Police at the picket: A look at RPS involvement in the Co-op Refinery labour dispute
Regina police read the court order to Unifor members outside the Co-op Refinery. (Cally Stephanow / CTV Regina)
REGINA -- The Regina Police Service has played a significant role in the Co-op Refinery labour dispute. Here’s a look back at the services involvement since job action began over nine weeks ago.
RPS became involved in the Co-op Refinery labour dispute early, on Dec. 10 when Unifor president Jerry Dias accused the service of choosing sides.
RPS said that it was made aware that there was a vehicle the Co-op Refinery wanted on the premises, that the picketers refused to let pass. RPS members spoke to people on both sides of the issue and helped them come to an agreement.
“By intervening without a court order, RPS has shown not only highly questionable judgement, but also contempt for the highly-skilled workers fighting back against the company’s aggressive demand for concessions,” Jerry Dias, Unifor National President said in the online press release.
On Jan. 20, after the national union arrived in Regina to take over the picket at the Co-op Refinery, Unifor national president Jerry Dias was arrested along with 13 others.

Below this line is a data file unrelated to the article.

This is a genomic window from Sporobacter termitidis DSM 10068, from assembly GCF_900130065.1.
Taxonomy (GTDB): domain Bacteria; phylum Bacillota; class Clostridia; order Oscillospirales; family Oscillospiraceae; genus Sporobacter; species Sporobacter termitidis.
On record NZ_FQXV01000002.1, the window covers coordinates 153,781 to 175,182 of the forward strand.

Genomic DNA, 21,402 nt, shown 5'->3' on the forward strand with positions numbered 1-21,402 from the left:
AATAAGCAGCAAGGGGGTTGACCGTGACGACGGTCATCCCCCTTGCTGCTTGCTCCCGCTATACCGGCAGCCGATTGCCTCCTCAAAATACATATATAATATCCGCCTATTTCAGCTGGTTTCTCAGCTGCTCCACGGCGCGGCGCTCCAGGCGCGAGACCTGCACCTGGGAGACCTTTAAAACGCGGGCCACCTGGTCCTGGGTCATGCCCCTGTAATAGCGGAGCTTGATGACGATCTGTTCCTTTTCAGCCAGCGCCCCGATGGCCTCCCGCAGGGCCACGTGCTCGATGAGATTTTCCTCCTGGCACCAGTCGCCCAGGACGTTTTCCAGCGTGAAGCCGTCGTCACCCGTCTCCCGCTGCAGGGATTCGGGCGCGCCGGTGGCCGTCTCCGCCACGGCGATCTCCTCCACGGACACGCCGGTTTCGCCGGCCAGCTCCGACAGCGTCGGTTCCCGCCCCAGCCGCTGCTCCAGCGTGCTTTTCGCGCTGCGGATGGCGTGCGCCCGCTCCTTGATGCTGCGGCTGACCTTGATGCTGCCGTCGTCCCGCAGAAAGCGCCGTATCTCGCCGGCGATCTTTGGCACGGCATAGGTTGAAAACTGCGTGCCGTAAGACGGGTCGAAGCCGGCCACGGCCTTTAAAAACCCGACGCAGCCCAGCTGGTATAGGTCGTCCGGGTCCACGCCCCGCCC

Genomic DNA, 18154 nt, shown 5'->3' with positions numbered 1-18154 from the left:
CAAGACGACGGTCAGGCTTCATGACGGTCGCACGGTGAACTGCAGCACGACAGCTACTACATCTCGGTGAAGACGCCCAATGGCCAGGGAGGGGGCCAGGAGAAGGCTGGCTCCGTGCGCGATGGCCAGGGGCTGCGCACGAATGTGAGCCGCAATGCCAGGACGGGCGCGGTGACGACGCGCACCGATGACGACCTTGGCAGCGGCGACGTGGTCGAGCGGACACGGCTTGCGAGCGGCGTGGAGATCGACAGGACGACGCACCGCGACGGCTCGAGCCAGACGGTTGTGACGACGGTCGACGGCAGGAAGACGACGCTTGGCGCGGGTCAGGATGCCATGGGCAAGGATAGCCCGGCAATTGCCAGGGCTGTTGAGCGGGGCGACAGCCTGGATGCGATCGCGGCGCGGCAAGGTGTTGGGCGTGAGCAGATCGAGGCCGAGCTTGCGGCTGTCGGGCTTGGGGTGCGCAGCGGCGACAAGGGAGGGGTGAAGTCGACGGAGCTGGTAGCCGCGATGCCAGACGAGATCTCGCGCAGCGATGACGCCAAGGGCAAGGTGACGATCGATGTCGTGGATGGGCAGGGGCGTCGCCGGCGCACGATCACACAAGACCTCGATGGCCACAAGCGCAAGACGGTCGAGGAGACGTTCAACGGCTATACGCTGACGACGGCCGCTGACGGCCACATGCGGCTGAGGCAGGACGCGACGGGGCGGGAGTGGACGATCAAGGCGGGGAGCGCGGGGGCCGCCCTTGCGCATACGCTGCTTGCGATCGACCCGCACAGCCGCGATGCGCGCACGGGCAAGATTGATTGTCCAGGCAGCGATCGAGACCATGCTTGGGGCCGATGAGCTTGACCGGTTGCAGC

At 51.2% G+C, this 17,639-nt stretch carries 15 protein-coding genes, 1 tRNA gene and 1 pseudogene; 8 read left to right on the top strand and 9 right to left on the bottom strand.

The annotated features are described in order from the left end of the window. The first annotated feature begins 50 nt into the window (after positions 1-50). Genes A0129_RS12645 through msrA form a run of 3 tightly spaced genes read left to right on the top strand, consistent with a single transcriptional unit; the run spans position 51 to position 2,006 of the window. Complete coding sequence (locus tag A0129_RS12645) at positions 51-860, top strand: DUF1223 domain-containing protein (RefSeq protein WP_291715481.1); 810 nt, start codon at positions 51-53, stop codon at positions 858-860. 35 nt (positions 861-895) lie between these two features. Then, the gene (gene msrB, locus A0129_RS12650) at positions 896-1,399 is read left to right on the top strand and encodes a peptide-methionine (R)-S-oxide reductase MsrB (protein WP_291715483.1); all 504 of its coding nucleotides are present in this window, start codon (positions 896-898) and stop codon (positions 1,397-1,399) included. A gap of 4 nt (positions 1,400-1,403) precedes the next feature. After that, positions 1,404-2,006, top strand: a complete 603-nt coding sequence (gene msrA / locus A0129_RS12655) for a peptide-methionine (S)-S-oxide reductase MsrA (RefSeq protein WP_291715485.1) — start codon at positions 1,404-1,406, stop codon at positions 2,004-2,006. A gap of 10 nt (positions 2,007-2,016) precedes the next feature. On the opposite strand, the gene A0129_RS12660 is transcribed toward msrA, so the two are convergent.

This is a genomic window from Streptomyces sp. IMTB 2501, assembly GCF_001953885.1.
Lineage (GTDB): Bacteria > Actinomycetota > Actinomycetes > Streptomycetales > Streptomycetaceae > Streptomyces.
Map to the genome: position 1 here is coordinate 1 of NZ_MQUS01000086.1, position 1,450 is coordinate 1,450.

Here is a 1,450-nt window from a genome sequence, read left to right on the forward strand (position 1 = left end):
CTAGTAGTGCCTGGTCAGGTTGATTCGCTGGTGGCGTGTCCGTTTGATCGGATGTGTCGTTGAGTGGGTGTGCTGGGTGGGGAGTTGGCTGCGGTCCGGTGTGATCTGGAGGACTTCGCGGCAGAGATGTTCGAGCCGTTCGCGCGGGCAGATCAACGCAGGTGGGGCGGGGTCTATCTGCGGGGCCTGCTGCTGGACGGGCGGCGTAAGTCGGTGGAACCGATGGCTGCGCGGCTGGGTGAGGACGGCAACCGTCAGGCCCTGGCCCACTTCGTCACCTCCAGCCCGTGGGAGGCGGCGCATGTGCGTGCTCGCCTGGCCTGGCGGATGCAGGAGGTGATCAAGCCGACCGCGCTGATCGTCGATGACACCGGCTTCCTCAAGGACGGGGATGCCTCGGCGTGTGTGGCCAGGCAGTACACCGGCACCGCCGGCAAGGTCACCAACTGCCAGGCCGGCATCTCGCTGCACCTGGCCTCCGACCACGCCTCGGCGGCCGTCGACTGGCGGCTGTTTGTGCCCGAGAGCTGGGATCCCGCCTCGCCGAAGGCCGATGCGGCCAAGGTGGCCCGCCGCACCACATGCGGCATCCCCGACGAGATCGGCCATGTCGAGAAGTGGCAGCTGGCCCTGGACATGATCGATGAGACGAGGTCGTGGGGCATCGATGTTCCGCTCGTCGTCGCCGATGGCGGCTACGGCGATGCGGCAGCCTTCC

The arrests followed a court order from Saskatchewan’s Court of Queen’s Bench which said “Unifor Canada, Local 594 and all of its members, until the trial or other final disposition of its Action, or until further order of the court, are hereby restrained from impeding, obstructing or interfering with the ingress or egress to or from…[CCRL] Properties.”
Three days later on Jan. 23, Chief of Regina Police Evan Bray met with Dias, and called the meeting “productive”.
Bray had previously posted a video to Facebook, where he explained the desire to meet with Dias to open the lines of communication.
After an eventful week, police involvement with Unifor seemed to quiet down. Bray posted another video to Facebook where he explained that just because arrests are not being made, did not mean police were not still working to ensure safety, as well as a fair and legal labour dispute.
The next week saw a Hollywood celebrity weigh into the dispute, as well as the first sit-down meeting between the union and the employer since job action began. The fences at the refinery temporarily came down, but went back up when talks broke down.
Tension between police and Unifor began heating up again on Feb. 4 as officers were seen ticketing a number of union member’s vehicles parked on private property at the refinery.
The same morning it was alleged that RPS officers opened the barricades implemented by the union to allow a number of trucks inside to refill. RPS denied this allegation and Unifor later said that the employer took down the gates and notified the truckers.